Tsuga canadensis, first described in 1855 by (Linnaeus) Elie-Abel Carrière (1818–1896), is commonly known as Eastern hemlock, Canada hemlock, or pruche du Canada in the French-Canadian language. It is the state tree of Pennsylvania.
Description. Eastern Hemlock is an evergreen coniferous species of tree which grows well in shade and is very long lived, with the oldest recorded specimen, found in Tionesta, Pennsylvania, being at least 554 years old. The tree generally reaches heights of about 100 feet (31 m) tall, with exceptional specimens recorded up to 173 feet (53 m). The diameter of the trunk at breast height is often 5 feet (1.5 m) wide, but again, outstanding trees have been recorded up to 6 feet (1.75 m). The trunk is usually straight and monopodial, but very rarely is forked. The crown is broadly conic, while the brownish bark is scaly and deeply fissured, especially with age. The twigs are a yellow-brown in color with darker red-brown pulvini, and are densely pubescent. The buds are ovoid in shape and are very small, measuring only 0.05 to 0.1 inches (1.5 to 2.5 mm) in length. These are usually not resinous, but may be slightly so.
The leaves are typically 0.6 to 0.8 inches (15 to 20 mm) in length, but may be as short as 0.2 inches (5 mm) or as long as 1 inch (25 mm). They are flattened and are typically distichous, or two-ranked. The bottom of the leaf is glaucous with two broad and clearly visible stomatal bands, while the top is a shiny green to yellow-green in colour. The leaf margins are very slightly toothed, especially near the apex. The seed cones are ovoid in shape and typically measure 0.6 to 1 inch (1.5 to 2.5 cm) in length and 0.4 to 0.6 inches (1 to 1.5 cm) in width. The scales are ovate to cuneate in shape and measure 0.32 to 0.48 inch (8 to 12 mm) in length by 0.28 to 0.4 inch (7 to 10 mm) in width.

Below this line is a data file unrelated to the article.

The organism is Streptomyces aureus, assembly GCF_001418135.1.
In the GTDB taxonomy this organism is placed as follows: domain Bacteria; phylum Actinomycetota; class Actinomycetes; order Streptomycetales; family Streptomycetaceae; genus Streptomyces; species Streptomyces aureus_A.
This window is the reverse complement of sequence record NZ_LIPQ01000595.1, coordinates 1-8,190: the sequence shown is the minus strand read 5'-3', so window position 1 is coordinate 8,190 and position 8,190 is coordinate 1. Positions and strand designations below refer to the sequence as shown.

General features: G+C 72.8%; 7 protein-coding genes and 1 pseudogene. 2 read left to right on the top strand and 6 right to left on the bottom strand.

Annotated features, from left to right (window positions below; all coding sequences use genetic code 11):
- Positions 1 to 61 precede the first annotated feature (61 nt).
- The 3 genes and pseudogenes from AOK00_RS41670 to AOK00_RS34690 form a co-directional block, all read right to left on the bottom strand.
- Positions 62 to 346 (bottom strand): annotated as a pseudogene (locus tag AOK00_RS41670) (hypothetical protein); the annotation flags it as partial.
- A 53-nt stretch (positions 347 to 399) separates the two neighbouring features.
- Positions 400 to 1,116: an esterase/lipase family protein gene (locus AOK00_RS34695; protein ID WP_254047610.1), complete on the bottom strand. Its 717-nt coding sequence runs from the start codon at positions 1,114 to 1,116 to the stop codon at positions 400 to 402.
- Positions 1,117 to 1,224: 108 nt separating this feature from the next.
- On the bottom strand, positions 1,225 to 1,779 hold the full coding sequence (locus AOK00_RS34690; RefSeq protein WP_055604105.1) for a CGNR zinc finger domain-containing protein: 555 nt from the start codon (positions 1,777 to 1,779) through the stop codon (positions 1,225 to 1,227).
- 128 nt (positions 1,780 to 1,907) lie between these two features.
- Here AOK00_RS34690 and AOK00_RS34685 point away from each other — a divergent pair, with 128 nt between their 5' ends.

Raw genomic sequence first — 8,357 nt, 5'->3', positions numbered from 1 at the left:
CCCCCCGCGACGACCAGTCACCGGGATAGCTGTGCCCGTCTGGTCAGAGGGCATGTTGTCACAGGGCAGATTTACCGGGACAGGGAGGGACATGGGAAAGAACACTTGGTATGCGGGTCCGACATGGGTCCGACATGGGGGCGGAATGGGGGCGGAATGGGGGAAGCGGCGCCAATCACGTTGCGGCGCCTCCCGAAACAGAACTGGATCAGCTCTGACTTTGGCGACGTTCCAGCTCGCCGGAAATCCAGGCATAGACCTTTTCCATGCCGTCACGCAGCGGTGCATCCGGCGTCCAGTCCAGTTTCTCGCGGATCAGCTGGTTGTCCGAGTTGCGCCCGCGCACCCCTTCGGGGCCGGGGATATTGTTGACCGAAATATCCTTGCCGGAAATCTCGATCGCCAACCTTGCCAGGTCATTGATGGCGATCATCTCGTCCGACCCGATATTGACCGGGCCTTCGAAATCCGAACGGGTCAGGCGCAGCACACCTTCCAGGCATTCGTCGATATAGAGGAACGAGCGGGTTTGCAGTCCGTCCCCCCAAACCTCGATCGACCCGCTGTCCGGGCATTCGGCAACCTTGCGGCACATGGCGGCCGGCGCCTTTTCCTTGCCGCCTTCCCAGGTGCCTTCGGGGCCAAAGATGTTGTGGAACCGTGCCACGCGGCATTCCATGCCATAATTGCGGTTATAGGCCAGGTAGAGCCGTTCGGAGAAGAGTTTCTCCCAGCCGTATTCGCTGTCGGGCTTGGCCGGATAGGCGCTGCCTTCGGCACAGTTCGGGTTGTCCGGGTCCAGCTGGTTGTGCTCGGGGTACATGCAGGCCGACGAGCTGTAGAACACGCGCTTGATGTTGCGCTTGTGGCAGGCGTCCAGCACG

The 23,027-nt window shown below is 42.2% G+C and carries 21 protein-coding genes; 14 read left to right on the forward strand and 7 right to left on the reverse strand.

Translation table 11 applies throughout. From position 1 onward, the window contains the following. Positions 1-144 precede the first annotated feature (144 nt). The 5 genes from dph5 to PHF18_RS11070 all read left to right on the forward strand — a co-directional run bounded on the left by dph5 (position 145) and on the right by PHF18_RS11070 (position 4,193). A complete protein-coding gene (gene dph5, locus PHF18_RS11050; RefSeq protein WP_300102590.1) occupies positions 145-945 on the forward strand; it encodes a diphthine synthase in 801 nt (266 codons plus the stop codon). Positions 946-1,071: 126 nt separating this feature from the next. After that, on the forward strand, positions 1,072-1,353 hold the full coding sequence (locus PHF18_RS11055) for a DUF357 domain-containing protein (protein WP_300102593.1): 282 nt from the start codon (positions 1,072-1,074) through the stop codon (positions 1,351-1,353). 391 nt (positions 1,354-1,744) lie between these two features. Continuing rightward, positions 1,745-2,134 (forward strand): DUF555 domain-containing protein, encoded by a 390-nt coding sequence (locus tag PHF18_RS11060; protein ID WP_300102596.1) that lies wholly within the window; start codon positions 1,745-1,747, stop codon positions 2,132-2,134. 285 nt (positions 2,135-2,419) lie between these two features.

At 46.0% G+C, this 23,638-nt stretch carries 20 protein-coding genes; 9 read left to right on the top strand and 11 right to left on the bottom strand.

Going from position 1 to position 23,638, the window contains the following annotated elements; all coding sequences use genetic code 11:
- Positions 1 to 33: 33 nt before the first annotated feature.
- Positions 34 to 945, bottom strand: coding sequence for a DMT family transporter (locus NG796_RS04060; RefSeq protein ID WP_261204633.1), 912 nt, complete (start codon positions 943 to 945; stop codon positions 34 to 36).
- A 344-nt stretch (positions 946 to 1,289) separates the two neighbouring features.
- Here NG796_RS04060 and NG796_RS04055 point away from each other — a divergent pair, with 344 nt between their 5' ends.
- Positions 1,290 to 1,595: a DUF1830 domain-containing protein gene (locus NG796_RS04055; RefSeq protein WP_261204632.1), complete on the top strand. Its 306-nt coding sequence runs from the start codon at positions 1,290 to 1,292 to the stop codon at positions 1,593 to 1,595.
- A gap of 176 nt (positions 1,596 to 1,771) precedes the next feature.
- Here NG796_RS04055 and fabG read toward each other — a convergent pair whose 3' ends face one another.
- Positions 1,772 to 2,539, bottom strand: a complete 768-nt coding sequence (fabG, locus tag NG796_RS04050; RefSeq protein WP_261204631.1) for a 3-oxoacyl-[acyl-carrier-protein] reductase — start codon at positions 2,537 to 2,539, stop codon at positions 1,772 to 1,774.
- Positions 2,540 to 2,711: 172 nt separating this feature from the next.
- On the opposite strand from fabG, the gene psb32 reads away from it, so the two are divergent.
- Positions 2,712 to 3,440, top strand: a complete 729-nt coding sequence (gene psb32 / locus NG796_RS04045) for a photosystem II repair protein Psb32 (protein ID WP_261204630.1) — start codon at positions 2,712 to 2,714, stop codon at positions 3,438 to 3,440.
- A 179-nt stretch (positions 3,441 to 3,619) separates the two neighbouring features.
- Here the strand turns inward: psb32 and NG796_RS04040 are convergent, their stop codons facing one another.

Distribution. This species is native to Canada — all provinces east from Ontario, except Newfoundland; USA — all states east from Minnesota, Wisconsin, Indiana, Kentucky, Tennessee and Alabama except Florida; growing at elevations of 2,000 to 6,000 feet (600 – 1,800 m) above sea level. Its typical habitat is moist rocky ridges, ravines, and hillsides.
The invasion of the Asian hemlock woolley adelgid (HWA), which has devastated large parts of the Blue Ridge Mountains and is moving steadily upwards along the Appalachians such that it can now be found in spots along the Maine coast, is having serious impact of the forest ecology of the northeast. With the hemlock’s die off there are no low growing evergreens to provide year round forage and shelter for animal life. In warmer weather, hemlock shades streams moderating the water temperature for amphibians and game fish. A predator insect that feeds on HWA has been found in Japan but propagating it in the US has been difficult and expensive.
Dwarf Tsuga canadensis in the home landscape is easily treatable for HWA with a variety of pesticides and horticultural oil but this remedy is not practical in the forest. Many northeastern states prohibit the importation of hemlock to its nurseries; only native grown cultivars, which require annual inspection, are allowed for sale in these states effectively cutting off the supply of interesting varieties for collectors.